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TUESDAY, Jan. 28, 2014 (HealthDay News) -- Clipping coupons to trim your food budget might be bad for your waistline and your health, a new study suggests.
The study found that coupons offered by grocery stores often chop the costs of calorie-laden foods such as crackers, chips, desserts and sugary drinks. Relatively few markets discount lean meats, low-fat dairy products or fresh fruits and vegetables, the researchers said.
"We know from other studies that when you lower the price of foods, people buy more of them," said study author Dr. Hilary Seligman, assistant professor in residence at the University of California, San Francisco, School of Medicine. "When junk foods are the foods stores are lowering the prices of, we shouldn't be surprised that more of them are purchased."
The study, published this month in the journal Preventing Chronic Disease, looked at more than 1,000 online coupons offered by six major chain grocery stores in April 2013.
Processed snack foods, such as chips, crackers and desserts, made up the largest slice of the coupon pie (25 percent). Meanwhile, 14 percent of coupons were for frozen dinners and other prepared meals; 12 percent were for beverages (half of which were for sugary juices and drinks); 11 percent were for cereals; 10 percent were for condiments, such as salad dressing and mayonnaise; and 8 percent plied customers with discounts on processed meats, such as hot dogs and bacon.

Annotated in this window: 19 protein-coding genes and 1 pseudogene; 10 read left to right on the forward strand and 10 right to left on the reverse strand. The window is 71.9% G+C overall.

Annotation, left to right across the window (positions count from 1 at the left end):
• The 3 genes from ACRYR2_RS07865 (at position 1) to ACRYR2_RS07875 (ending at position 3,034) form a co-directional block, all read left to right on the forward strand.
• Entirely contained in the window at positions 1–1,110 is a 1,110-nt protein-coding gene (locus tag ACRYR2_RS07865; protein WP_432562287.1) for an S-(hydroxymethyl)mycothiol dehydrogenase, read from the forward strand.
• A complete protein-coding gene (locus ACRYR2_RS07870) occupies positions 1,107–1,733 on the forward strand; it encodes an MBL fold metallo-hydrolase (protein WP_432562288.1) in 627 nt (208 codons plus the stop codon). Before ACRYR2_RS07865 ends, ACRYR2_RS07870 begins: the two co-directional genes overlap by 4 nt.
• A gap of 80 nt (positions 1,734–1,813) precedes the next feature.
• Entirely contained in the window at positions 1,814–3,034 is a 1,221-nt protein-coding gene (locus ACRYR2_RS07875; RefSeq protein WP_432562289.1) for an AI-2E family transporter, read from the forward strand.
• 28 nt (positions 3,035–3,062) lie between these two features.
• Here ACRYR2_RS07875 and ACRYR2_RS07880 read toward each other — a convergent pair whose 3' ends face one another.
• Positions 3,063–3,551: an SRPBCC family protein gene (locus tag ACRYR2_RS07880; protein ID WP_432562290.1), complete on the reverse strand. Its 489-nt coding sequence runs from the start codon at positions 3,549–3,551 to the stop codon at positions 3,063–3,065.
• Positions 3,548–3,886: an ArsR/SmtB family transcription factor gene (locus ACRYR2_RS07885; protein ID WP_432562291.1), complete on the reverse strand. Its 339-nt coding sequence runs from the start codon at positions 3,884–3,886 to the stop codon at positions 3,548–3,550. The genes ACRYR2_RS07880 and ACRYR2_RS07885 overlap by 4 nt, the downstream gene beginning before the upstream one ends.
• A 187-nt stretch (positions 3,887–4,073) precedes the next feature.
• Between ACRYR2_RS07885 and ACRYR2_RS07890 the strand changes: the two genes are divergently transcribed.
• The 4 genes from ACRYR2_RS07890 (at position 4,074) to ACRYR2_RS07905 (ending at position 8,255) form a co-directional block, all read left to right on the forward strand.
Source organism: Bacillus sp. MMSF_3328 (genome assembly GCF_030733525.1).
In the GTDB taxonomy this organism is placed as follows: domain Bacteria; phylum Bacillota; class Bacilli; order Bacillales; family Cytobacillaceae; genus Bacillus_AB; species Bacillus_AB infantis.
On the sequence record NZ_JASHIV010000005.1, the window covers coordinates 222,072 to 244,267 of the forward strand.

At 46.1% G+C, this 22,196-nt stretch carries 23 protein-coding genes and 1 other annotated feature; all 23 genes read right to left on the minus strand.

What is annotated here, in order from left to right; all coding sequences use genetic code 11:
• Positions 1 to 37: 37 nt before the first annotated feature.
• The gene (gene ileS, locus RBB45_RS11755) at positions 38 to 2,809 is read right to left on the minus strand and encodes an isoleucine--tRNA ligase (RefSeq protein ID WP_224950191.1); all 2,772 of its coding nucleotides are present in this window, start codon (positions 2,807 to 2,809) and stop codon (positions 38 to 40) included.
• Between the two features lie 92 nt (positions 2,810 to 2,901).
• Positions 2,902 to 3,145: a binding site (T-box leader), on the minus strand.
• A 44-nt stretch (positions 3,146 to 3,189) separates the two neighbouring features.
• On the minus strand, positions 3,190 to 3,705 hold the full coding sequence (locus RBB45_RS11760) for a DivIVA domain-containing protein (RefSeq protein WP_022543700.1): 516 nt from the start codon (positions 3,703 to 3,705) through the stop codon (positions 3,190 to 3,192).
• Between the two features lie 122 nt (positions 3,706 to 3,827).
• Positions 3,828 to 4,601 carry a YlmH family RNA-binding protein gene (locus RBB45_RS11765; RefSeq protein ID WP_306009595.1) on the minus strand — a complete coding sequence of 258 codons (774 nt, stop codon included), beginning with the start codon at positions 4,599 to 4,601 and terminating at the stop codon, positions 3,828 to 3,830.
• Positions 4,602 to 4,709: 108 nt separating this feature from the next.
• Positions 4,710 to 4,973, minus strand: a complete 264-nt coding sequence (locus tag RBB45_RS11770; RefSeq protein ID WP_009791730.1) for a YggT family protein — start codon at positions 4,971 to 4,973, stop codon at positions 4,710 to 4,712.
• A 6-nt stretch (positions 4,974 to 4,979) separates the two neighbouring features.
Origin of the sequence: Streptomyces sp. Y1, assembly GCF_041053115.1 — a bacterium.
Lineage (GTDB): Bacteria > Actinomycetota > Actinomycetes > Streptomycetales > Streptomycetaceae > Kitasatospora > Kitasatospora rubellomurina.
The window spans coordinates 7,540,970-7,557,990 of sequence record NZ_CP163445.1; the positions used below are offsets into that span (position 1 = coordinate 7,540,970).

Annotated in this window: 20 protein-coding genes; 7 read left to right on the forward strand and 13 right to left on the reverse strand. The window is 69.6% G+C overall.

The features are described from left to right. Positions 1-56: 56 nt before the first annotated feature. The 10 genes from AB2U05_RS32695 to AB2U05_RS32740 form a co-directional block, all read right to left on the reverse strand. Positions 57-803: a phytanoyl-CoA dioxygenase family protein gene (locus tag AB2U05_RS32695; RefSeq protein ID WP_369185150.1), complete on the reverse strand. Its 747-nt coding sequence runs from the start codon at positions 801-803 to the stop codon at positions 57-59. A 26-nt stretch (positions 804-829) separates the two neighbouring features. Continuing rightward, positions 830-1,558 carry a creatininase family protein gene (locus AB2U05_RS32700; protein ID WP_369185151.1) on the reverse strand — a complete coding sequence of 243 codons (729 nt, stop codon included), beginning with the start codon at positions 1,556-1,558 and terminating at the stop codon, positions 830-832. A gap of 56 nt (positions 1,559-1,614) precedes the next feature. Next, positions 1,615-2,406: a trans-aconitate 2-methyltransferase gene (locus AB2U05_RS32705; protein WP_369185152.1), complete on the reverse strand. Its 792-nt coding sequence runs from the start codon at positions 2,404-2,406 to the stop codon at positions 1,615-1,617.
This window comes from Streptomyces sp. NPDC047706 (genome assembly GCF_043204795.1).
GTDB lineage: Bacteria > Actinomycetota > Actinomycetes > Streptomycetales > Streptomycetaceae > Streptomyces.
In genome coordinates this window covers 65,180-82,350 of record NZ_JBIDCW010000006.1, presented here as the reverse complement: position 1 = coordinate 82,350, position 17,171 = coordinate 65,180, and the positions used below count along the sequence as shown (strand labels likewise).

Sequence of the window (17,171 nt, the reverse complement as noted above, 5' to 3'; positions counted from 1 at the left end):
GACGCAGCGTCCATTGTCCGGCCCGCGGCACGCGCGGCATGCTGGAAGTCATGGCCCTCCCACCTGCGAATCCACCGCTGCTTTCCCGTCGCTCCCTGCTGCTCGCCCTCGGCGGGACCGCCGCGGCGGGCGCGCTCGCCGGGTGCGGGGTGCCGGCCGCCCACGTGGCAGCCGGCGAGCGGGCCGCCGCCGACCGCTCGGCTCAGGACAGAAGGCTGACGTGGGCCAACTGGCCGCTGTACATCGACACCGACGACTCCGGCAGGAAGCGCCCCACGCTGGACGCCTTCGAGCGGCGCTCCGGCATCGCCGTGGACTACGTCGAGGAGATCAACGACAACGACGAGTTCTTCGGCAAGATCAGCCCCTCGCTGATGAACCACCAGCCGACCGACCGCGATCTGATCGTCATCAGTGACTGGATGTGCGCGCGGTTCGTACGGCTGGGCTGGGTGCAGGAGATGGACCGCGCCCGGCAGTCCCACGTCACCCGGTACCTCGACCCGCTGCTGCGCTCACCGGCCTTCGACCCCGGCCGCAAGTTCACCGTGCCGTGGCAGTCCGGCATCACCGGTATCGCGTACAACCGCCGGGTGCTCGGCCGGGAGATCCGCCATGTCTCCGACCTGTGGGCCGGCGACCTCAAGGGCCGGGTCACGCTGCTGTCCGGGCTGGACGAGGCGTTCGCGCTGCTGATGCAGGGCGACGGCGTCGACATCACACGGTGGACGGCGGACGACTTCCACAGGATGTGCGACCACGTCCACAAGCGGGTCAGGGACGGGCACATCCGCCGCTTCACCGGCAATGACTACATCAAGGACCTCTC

In contrast, only 3 percent of coupons lowered the costs of fresh, frozen or canned fruits and vegetables, while 4 percent decreased the price of milk, eggs or yogurt. Only 1 percent trimmed the price of unprocessed meats.
Marion Nestle, a professor of nutrition, food studies and public health at New York University, said she was surprised there were any coupons for healthy foods.
Nestle said consumers need to remember that stores use coupons to lure customers. She said they're mostly offered for processed foods because those are the most profitable items stores sell, and they make deals with the manufacturers to promote their products.
"Coupons are about marketing, not health," said Nestle, who wasn't involved in the new research.
That's a shame, Seligman said, because low-income consumers often rely on coupons to stretch tight food budgets, including aid from the Supplemental Assistance Nutrition Program (SNAP).
A typical SNAP allocation budgets about $4.50 to feed one person for a day.
"The federal government intends for this to be supplemental, but most people don't have additional money to add to their SNAP budgets," Seligman said.
"The bottom line is that people are spending $4.50 on what they are eating," she said. "The only way to do that well or without feeling hungry often is to take advantage of the specials that grocery stores are offering. When all the specials are for candy, sweets and processed foods, it doesn't give the low-income consumer many choices."
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SOURCES: Hilary Seligman, M.D., assistant professor in residence, School of Medicine, University of California, San Francisco; Marion Nestle, Ph.D., professor of nutrition, food studies and public health, New York University, New York City; Jan. 9, 2014, Preventing Chronic Disease
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